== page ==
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Profiles in garbage

March 1, 2005


Douglas Clement Editor, The Region

This fedgazette focuses on municipal solid waste (MSW). According to the U.S. Environmental Protection Agency (EPA), MSW includes "everyday items such as product packaging, grass clippings, furniture, clothing, bottles, food scraps, newspapers, appliances and batteries."

That leaves out significant parts of the total waste stream: construction and demolition debris, agricultural and industrial waste, and hazardous waste. Landfills and some recycling programs include a fair amount of these materials, but experts in the field exclude them from the formal definition of MSW. Nonetheless, they often slip into MSW data.

Unfortunately—and perhaps appropriately—data about garbage are quite a mess. The two most authoritative sources on the subject report very different numbers for total garbage generated in the United States.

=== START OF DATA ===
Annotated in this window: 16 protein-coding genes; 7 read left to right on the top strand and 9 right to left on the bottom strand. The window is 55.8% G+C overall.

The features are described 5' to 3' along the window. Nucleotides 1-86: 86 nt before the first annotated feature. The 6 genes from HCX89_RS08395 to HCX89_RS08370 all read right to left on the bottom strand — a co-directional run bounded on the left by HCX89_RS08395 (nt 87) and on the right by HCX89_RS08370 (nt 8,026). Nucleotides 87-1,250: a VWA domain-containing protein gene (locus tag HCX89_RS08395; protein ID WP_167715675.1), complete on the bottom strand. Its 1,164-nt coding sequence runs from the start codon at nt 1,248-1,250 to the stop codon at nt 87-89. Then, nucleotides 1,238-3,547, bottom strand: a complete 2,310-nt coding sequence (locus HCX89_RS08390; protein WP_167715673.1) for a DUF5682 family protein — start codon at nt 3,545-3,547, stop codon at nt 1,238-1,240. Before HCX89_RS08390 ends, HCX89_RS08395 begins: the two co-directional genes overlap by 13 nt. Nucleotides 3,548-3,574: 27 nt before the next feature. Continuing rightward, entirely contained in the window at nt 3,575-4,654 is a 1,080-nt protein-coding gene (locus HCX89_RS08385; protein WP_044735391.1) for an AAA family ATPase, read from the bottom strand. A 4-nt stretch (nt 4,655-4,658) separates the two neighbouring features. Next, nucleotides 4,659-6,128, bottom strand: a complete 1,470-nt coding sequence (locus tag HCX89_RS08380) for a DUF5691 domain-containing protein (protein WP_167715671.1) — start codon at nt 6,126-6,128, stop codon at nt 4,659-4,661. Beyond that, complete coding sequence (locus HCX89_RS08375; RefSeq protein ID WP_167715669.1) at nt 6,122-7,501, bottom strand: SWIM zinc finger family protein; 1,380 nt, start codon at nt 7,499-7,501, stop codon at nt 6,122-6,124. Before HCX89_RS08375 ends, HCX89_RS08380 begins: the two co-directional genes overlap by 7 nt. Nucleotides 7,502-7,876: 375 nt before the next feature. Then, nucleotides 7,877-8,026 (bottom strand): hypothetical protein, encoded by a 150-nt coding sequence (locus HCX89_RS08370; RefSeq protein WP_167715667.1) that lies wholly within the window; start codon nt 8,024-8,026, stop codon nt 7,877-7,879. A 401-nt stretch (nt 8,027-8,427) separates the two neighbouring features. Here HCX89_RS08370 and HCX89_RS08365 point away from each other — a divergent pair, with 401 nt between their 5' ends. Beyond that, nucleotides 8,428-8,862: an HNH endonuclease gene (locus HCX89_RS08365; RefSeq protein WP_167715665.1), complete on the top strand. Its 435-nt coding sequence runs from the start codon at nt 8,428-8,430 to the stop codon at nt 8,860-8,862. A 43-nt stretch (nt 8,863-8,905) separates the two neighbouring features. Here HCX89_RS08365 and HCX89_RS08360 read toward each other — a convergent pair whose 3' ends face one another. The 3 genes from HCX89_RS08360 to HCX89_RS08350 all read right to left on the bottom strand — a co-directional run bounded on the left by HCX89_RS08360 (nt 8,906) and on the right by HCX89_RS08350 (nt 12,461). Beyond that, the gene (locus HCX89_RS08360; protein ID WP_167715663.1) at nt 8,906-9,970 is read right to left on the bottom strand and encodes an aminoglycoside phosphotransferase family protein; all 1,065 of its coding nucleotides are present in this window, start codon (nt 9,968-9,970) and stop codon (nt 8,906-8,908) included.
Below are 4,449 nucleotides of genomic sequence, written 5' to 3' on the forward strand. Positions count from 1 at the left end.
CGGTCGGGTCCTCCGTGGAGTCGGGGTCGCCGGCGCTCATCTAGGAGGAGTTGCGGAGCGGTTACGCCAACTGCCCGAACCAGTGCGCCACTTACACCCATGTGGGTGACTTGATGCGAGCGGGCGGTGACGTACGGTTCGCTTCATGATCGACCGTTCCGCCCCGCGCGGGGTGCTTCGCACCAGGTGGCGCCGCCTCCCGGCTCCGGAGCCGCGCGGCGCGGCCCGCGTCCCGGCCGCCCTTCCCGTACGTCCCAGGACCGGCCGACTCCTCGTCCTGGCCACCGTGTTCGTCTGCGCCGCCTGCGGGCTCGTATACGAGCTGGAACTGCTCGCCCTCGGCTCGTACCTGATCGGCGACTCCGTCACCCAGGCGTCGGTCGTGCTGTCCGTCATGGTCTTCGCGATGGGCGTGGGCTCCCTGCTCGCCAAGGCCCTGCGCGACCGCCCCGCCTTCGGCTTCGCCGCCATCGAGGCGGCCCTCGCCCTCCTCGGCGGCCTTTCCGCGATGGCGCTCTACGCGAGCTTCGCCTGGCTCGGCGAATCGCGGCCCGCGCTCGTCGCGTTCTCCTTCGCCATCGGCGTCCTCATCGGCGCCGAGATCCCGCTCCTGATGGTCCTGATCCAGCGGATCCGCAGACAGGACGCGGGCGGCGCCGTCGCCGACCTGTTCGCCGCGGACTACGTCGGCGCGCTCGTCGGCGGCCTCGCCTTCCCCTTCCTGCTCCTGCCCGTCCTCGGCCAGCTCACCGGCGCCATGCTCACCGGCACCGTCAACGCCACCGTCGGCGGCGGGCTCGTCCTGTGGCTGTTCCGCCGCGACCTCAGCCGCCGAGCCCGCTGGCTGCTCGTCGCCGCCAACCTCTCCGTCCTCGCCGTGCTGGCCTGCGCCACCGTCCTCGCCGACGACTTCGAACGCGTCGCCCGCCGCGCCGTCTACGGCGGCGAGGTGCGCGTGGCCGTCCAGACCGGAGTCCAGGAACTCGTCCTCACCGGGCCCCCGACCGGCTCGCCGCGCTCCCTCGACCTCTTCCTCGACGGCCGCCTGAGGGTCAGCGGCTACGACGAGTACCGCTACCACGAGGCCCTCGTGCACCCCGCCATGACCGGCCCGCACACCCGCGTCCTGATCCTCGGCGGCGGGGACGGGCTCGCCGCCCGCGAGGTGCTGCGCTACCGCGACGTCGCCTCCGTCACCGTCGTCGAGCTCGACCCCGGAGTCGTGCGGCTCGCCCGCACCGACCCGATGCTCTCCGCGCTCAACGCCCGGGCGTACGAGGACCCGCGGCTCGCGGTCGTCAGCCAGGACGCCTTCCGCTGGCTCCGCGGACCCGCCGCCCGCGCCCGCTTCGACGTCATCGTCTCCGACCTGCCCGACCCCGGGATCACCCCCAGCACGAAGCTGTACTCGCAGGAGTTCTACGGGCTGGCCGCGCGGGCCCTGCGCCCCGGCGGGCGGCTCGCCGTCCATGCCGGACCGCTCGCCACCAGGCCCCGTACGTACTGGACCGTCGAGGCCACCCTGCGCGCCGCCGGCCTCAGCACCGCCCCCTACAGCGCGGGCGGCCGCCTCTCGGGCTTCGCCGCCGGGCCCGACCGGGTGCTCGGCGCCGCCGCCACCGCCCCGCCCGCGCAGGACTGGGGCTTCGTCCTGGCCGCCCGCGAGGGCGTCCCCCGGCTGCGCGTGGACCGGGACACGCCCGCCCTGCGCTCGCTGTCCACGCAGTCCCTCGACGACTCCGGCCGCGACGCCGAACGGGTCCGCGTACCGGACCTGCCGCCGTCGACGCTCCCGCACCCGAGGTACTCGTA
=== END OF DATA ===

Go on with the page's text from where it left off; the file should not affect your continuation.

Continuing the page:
The EPA, which estimates its figure indirectly by calculating how much waste people generate given a certain level of economic activity and then extrapolating on the basis of economic and population data, said we generated 229 million tons of MSW in 2001.

Another respected source of waste data, "The State of Garbage" report by BioCycle magazine and Columbia University, goes after the figure more directly: It asks state officials how much waste their residents generate. The most recent report (January 2004) reduces the flaws often found in MSW data by accounting for trash traded among states and by excluding construction and demolition debris and industrial waste. Even trimmed of this fat, their MSW figure for 2002 is far higher than the EPA 2001 total: 369 million tons.

What's in this trash? How much do we generate in the Ninth District? How do we manage it? With a trashcan full of caveats as to data reliability, the graphs below provide an approximate profile.

Douglas Clement
Editor, The Region

Douglas Clement was a managing editor at the Minneapolis Fed, where he wrote about research conducted by economists and other scholars associated with the Minneapolis Fed and interviewed prominent economists.